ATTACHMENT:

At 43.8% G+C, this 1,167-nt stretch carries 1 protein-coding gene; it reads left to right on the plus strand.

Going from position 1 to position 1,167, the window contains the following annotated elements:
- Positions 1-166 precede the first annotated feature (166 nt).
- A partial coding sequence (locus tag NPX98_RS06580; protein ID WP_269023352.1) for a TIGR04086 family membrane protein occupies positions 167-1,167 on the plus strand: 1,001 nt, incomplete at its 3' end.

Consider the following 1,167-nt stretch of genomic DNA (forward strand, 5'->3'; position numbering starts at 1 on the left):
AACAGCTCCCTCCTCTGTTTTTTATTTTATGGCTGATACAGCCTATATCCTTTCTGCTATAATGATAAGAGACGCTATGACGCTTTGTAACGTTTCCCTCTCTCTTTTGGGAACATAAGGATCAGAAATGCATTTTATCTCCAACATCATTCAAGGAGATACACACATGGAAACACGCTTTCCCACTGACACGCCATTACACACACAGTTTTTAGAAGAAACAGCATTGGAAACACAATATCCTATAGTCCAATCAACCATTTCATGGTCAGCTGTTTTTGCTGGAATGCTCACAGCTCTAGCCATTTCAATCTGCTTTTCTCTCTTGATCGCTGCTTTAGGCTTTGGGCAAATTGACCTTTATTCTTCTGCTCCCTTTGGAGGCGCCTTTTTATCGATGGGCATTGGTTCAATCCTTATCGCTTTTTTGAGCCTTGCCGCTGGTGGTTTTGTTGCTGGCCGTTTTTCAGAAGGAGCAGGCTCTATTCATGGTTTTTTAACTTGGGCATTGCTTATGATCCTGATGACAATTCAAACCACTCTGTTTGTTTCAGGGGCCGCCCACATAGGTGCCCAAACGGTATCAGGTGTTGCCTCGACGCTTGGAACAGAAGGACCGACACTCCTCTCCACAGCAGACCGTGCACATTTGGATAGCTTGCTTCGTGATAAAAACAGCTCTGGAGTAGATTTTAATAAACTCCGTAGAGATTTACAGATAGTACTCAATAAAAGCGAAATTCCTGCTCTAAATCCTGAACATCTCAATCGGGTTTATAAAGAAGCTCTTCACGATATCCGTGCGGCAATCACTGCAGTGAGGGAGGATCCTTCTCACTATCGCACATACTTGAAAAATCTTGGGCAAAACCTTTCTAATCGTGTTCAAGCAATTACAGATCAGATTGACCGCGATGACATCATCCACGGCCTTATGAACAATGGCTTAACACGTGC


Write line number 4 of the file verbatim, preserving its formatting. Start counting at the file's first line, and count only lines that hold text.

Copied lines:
- A partial coding sequence (locus tag NPX98_RS06580; protein ID WP_269023352.1) for a TIGR04086 family membrane protein occupies positions 167-1,167 on the plus strand: 1,001 nt, incomplete at its 3' end.